One such idea is a gang of rowdy youths who we first meet taking little guerrilla jabs at the Empire. Somewhat resembling the Lost Boys or the Artful Dodger's band of ruffians, the outline constantly touches on General Skywalker teaching them skills and strategy and pulling them together into the best fighting force he can get his hands on, even though he initially rejects them in a scene entirely lifted from Seven Samurai. But none of the boys are ever explored or named in the outline, there's no expected romance with the Princess, and the gang seems to be the size it initially is simply so Lucas can build up a body count that doesn't include Skywalker, the Princess, or the two bureaucrats.
Probably the lowest point of the outline comes when our heroes crash land on a jungle planet and are encountered by Wookiees mounted on birds. Instead of trying to communicate, General Skywalker dives right into a chase, kills a bunch, kills their leader in a duel, then just happens to survive when the rest angrily gang up on him and toss him into a volcano. And despite all the death he's caused, one lone Wookiee takes his side and leads him to a human who lives on a farm with his Wookiee wife, who puts our heroes in touch with the rebels so they can go after the Princess, who's been kidnapped. There was very little point to any of this, especially since they didn't team up with the natives in an uprising echoed by the end of Return of the Jedi. It's empty action and I winced every time Skywalker slaughtered an innocent native for no real reason.
The rebels scrounge up fighter craft for the General and the surviving boys to pilot in a climax very reminiscent of the centerpiece of the finished film. One ship docks with the space fortress while the others draw fire, there's a big prison break, and they all fly for their lives. There's no second space battle with a huge explosion, just them finally escaping the still looming Empire and reuniting the Princess with her uncle. To be fair, it does make for a rousing enough climax as, realistically, these wildly outgunned rebels wouldn't be believably capable of taking out a huge fortress with just a few fighters (big climax of the finished film aside, of course), and it is great reading a largely unchanged stretch that made it to film. There's also a bit earlier on where Skywalker walks into a cantina to hire a ship, slices up some thugs with his laser sword, and then everyone runs for the ship while soldiers pursue, immediately followed by a dog fight in space as they fly off.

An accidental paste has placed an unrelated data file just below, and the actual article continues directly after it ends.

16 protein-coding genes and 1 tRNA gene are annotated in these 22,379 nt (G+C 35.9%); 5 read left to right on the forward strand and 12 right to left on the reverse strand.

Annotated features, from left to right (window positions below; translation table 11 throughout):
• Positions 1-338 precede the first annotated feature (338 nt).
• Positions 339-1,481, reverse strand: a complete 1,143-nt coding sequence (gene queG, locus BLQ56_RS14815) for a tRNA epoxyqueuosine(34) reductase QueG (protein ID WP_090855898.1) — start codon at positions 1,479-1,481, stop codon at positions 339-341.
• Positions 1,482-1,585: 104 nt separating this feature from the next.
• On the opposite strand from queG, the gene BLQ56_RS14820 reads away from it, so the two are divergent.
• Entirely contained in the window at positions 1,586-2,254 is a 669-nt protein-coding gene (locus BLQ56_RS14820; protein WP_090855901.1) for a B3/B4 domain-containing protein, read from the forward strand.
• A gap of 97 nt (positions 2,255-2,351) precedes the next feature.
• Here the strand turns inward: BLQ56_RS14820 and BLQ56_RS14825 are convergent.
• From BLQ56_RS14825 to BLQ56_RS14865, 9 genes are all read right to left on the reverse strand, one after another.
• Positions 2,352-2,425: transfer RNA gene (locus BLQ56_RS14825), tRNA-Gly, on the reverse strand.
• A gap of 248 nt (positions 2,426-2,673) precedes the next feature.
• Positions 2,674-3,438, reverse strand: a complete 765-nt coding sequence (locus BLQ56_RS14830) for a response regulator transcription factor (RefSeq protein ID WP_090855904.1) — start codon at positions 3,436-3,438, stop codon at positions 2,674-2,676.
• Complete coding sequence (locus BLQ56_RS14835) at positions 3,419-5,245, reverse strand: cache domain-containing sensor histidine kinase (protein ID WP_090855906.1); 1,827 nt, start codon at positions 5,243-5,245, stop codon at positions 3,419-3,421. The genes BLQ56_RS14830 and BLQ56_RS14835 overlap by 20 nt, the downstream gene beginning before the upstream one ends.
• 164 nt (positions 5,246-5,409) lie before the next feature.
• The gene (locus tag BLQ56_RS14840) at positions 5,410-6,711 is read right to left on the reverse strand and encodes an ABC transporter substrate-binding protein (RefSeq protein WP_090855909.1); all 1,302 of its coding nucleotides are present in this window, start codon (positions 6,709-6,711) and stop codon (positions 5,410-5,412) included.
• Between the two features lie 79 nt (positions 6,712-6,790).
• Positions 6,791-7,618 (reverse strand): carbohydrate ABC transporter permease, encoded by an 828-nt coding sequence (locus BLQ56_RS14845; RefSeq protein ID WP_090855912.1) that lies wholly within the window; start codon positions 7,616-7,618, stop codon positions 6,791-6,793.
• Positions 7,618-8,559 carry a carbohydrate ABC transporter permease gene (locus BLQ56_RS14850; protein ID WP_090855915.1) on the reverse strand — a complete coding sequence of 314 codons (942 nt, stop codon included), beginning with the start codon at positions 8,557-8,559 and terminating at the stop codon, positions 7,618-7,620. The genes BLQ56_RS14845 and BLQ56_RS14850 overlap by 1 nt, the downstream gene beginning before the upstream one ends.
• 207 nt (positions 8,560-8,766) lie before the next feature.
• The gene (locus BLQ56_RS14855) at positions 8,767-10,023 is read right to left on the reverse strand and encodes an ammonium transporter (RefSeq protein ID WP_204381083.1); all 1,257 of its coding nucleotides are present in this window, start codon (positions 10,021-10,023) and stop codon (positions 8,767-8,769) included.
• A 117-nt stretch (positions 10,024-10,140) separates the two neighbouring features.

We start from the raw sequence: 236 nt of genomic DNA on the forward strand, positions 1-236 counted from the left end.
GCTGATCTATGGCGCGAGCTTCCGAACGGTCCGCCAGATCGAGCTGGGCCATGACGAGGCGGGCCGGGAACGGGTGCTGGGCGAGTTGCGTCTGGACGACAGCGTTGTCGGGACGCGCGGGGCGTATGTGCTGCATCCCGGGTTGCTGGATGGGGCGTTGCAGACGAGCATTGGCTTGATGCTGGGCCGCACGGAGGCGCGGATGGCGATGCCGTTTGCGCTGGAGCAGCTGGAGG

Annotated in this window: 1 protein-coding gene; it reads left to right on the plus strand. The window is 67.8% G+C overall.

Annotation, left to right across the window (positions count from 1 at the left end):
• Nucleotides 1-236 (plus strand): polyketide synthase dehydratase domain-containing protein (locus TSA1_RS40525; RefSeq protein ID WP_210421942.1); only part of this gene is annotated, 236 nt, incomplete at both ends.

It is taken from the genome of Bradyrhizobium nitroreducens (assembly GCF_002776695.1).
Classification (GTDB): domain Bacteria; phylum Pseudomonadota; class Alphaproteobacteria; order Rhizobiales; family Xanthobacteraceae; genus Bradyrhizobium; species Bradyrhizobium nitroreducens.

This outline makes for an interesting read as you can see Lucas use Hidden Fortress as the initial springboard for his ideas. It's a fast story, well paced and structured, and already has some solid setpieces that will make it to camera. But it's very underdeveloped, with little character or depth to chew on beyond the main beats of the action. There's no history to the General or the Princess. There's no lessons learned or choices made by the Bureaucrats. There's too many boys just there to die. The Wookiees come and go without doing much of anything. The Empire and Rebellion are faceless organizations with no characters to give them life. There's also no The Force, though it's debatable as to whether or not that's an inclusion which ultimately made things better.
This is an entertaining read, but it's nowhere near the polished classic it would become.
In the next piece, I'll cover George's first draft. As you'll see, he took it off in some very different directions.